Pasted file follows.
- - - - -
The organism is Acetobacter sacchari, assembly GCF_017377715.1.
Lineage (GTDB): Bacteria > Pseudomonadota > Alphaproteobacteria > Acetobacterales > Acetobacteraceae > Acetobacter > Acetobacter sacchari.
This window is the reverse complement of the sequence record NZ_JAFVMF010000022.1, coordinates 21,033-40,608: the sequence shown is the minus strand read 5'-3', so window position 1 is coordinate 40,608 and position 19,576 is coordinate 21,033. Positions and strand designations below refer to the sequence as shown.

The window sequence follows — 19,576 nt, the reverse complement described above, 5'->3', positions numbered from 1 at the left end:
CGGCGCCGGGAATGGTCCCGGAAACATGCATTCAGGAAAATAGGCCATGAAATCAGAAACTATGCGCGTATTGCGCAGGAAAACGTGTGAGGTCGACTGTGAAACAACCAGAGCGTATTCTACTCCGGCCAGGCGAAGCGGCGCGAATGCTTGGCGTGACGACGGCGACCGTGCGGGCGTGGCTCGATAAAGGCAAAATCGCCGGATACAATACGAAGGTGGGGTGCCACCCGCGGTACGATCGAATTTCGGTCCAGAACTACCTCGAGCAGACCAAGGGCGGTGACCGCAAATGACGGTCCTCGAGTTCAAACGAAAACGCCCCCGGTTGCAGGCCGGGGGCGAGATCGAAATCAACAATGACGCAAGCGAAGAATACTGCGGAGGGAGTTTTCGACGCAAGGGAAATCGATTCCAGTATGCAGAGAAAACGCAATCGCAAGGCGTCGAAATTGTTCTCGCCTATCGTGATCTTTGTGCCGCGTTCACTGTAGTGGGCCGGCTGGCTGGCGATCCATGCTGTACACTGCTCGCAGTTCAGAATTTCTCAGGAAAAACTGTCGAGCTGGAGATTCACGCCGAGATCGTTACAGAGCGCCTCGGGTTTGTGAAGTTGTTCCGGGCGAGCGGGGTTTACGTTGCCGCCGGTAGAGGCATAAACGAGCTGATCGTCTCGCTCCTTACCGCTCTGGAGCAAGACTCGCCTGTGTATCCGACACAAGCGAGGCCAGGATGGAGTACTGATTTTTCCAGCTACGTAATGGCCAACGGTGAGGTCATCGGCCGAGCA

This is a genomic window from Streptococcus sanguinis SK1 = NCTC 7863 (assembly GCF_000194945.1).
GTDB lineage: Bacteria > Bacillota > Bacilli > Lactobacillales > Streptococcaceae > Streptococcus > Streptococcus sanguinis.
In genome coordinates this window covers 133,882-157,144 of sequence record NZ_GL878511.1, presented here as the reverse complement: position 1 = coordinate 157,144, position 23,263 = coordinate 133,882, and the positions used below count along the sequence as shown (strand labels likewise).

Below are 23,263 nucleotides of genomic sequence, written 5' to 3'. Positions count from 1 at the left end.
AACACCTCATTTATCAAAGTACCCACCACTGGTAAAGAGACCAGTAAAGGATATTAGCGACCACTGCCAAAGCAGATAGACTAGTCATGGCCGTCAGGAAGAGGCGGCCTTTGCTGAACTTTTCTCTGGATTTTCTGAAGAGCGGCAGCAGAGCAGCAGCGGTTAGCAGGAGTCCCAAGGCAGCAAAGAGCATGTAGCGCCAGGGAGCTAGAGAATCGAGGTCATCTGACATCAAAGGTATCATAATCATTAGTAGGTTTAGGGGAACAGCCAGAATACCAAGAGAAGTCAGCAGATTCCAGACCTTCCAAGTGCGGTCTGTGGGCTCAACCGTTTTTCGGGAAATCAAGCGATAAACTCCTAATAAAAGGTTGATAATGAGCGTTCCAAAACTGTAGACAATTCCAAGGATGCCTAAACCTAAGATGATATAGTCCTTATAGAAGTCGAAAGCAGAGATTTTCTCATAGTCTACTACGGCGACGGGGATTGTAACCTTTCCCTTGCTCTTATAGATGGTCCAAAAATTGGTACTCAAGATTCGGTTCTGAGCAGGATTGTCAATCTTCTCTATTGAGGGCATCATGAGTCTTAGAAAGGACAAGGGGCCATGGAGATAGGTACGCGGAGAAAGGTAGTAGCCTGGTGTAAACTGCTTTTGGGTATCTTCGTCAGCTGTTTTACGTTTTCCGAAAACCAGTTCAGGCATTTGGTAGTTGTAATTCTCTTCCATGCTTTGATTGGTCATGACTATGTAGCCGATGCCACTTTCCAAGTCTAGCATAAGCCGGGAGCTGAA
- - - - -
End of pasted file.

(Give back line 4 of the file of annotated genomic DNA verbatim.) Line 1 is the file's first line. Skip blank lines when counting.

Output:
The window sequence follows — 19,576 nt, the reverse complement described above, 5'->3', positions numbered from 1 at the left end: